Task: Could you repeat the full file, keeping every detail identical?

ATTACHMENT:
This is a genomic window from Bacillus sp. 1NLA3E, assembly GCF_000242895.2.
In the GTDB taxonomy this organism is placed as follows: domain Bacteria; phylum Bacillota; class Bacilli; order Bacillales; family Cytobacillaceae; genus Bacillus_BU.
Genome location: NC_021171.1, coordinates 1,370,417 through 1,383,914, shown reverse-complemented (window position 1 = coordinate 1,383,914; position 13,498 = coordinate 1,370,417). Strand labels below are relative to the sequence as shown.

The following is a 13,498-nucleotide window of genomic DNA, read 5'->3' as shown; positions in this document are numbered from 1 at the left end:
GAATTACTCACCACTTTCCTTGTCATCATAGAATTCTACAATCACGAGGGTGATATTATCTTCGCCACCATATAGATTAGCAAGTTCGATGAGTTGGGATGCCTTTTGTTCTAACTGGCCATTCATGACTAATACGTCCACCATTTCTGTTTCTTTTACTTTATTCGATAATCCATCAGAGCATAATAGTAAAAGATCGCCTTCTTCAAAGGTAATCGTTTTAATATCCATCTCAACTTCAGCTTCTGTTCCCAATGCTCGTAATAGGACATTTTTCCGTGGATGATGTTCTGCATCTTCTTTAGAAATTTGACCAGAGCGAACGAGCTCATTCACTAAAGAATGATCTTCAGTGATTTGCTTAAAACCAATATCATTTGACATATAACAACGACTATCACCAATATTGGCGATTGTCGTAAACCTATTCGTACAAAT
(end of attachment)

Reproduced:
This is a genomic window from Bacillus sp. 1NLA3E, assembly GCF_000242895.2.
In the GTDB taxonomy this organism is placed as follows: domain Bacteria; phylum Bacillota; class Bacilli; order Bacillales; family Cytobacillaceae; genus Bacillus_BU.
Genome location: NC_021171.1, coordinates 1,370,417 through 1,383,914, shown reverse-complemented (window position 1 = coordinate 1,383,914; position 13,498 = coordinate 1,370,417). Strand labels below are relative to the sequence as shown.

The following is a 13,498-nucleotide window of genomic DNA, read 5'->3' as shown; positions in this document are numbered from 1 at the left end:
GAATTACTCACCACTTTCCTTGTCATCATAGAATTCTACAATCACGAGGGTGATATTATCTTCGCCACCATATAGATTAGCAAGTTCGATGAGTTGGGATGCCTTTTGTTCTAACTGGCCATTCATGACTAATACGTCCACCATTTCTGTTTCTTTTACTTTATTCGATAATCCATCAGAGCATAATAGTAAAAGATCGCCTTCTTCAAAGGTAATCGTTTTAATATCCATCTCAACTTCAGCTTCTGTTCCCAATGCTCGTAATAGGACATTTTTCCGTGGATGATGTTCTGCATCTTCTTTAGAAATTTGACCAGAGCGAACGAGCTCATTCACTAAAGAATGATCTTCAGTGATTTGCTTAAAACCAATATCATTTGACATATAACAACGACTATCACCAATATTGGCGATTGTCGTAAACCTATTCGTACAAAT